“I think, generally, politics has become, I don’t know, cruder, more outspoken,” said Sean Savage, a political scientist at St. Mary’s College in South Bend.
The upshot at a town hall meeting can be an “uncontrolled audience,” Savage said, and uncomfortable confrontations between angry constituetents and a lawmaker. Add the advent of social media and instantly uploadable video to the mix, and an awkward moment or inartful statement can be broadcast on places like YouTube for all the world to see.
Still, it’s not so clear-cut that town hall meetings, in fact, are on the wane as a political institution.
“It’s hard to measure that scientifically,” said Noah Wall, the national director of grassroots for FreedomWorks, a conservative group based in Washington, D.C., that pushes for smaller government. Many lawmakers have them, he said, but only publicize them locally, so it’s hard to gauge their frequency on a national level.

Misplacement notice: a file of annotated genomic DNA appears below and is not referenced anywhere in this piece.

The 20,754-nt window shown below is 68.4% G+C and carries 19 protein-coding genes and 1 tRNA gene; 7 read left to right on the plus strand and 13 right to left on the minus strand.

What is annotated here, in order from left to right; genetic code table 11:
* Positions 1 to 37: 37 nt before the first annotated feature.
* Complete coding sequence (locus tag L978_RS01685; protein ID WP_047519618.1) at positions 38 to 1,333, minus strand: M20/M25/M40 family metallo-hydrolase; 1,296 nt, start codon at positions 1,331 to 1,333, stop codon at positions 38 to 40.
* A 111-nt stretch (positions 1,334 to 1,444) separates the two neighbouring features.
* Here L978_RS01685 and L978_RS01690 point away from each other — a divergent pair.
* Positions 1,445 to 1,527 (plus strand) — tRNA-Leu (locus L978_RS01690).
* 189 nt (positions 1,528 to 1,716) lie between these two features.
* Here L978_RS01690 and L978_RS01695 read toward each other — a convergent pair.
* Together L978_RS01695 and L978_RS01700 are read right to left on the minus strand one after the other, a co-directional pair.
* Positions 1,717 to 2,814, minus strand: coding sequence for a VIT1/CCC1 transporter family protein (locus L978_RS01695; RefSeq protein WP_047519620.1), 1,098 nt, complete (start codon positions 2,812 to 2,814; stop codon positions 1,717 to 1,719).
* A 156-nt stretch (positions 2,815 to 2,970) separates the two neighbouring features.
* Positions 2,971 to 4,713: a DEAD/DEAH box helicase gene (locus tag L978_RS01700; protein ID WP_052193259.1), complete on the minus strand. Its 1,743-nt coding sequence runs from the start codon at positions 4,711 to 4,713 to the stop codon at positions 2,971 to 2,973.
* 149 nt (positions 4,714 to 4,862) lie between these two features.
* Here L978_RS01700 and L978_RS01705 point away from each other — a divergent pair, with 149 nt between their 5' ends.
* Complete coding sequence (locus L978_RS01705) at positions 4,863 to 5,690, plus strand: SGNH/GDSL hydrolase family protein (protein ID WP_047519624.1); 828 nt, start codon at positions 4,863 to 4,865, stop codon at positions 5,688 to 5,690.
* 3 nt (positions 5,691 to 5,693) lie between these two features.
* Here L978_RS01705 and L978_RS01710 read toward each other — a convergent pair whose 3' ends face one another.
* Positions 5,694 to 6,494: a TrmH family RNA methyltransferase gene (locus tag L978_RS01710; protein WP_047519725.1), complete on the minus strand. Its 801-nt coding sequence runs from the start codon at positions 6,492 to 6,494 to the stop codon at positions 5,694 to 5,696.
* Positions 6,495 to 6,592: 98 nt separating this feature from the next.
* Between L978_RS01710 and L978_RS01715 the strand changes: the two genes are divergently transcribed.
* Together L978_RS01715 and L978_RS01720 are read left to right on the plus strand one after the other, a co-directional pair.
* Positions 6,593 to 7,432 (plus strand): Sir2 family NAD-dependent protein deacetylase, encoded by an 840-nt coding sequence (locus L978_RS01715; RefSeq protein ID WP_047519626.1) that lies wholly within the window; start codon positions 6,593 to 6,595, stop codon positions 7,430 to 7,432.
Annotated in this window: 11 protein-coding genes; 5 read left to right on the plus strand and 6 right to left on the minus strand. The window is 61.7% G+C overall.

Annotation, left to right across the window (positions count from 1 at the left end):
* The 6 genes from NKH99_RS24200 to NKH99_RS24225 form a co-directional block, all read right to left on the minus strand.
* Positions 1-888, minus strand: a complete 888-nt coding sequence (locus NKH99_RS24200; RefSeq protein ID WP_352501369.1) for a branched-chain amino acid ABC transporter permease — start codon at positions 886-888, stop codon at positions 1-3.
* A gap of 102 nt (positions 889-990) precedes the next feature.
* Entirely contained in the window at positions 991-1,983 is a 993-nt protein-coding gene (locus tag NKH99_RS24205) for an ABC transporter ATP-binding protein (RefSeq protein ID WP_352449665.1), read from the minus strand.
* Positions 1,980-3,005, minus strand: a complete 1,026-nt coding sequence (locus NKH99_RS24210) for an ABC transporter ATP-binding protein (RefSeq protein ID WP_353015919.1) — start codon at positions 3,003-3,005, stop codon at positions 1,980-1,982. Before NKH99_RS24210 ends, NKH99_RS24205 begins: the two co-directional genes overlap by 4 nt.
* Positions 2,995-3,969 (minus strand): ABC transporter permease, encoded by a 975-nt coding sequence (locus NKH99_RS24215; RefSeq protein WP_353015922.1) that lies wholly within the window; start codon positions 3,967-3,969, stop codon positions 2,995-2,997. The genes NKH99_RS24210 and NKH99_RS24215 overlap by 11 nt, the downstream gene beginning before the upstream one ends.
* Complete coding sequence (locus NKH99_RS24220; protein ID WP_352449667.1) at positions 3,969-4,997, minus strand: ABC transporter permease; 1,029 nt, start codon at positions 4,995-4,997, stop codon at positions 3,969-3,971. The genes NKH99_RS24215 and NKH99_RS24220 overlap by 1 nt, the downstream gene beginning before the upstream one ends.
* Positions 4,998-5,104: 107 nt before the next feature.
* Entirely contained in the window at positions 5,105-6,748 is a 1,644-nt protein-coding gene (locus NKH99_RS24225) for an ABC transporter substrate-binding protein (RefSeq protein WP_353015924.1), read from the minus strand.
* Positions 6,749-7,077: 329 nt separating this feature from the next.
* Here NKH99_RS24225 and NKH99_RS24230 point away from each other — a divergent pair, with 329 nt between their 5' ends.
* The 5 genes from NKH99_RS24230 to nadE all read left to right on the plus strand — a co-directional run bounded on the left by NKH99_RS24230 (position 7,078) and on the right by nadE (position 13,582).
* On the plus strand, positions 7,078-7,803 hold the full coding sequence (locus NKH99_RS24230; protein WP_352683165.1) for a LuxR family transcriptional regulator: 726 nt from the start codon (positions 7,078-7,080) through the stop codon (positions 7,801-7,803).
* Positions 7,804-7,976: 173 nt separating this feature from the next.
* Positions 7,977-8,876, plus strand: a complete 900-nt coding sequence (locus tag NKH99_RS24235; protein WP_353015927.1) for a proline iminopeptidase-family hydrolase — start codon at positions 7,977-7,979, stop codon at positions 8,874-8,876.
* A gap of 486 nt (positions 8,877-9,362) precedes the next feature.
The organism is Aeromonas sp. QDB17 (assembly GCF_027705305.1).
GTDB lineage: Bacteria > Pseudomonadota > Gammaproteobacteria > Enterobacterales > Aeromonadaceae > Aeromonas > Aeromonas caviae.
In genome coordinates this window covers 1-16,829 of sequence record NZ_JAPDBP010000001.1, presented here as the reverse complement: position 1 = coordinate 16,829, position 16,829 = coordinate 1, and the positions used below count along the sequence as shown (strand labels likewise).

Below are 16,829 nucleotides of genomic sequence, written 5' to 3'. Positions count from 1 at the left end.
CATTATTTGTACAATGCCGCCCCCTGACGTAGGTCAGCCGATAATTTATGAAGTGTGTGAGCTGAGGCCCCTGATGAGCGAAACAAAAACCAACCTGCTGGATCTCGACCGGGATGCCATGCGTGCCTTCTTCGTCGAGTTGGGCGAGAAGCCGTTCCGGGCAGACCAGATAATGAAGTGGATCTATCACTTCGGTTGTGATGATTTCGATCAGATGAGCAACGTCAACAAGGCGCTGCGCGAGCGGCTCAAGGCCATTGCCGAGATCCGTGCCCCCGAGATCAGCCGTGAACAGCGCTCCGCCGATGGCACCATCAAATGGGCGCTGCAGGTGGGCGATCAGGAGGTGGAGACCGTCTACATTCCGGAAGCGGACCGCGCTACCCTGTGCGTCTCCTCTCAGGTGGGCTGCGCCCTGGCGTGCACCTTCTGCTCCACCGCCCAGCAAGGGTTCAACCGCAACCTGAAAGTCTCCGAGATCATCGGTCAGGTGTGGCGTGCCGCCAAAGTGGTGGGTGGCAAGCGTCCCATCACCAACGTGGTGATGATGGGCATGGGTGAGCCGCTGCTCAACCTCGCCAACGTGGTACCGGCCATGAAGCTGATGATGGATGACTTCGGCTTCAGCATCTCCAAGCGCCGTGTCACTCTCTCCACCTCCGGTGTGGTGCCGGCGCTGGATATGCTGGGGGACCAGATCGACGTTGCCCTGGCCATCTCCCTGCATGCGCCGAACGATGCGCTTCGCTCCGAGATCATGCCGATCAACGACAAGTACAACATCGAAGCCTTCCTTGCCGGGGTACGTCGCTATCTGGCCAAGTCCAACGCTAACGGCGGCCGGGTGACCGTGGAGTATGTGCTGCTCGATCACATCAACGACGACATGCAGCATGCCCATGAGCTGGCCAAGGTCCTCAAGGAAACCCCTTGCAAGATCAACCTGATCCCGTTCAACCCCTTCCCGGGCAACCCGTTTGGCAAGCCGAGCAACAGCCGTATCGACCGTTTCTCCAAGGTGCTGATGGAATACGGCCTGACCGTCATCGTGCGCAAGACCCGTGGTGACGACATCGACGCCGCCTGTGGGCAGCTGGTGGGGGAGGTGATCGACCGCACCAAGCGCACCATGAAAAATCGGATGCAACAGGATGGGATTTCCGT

FreedomWorks pushed for town hall meetings across the country back in August 2013, when Walorski had hers, as part of the group’s push at the time for Congress to defund the Affordable Care Act, also known as Obamacare. The group still advocates for the town hall format, and Wall suggested lawmakers should have at least one per year in each of the major cities they represent.
‘SEE HUNDREDS OF PEOPLE’
Walorski defended the themed tours she typically conducts on varied topics as a means to connect with the public. She makes it a point to visit each of the 10 north-central Indiana counties within her district.
“The tours that we do have been so successful. We can see hundreds of people all over the district, north, south, east, west,” she said during the education tour stop at Roosevelt STEAM Academy. On her three recent tours, dating to Aug. 12, she visited seven businesses, two farms and 10 schools, not to mention a hospital, a health medical clinic and three other facilities on the health care tour.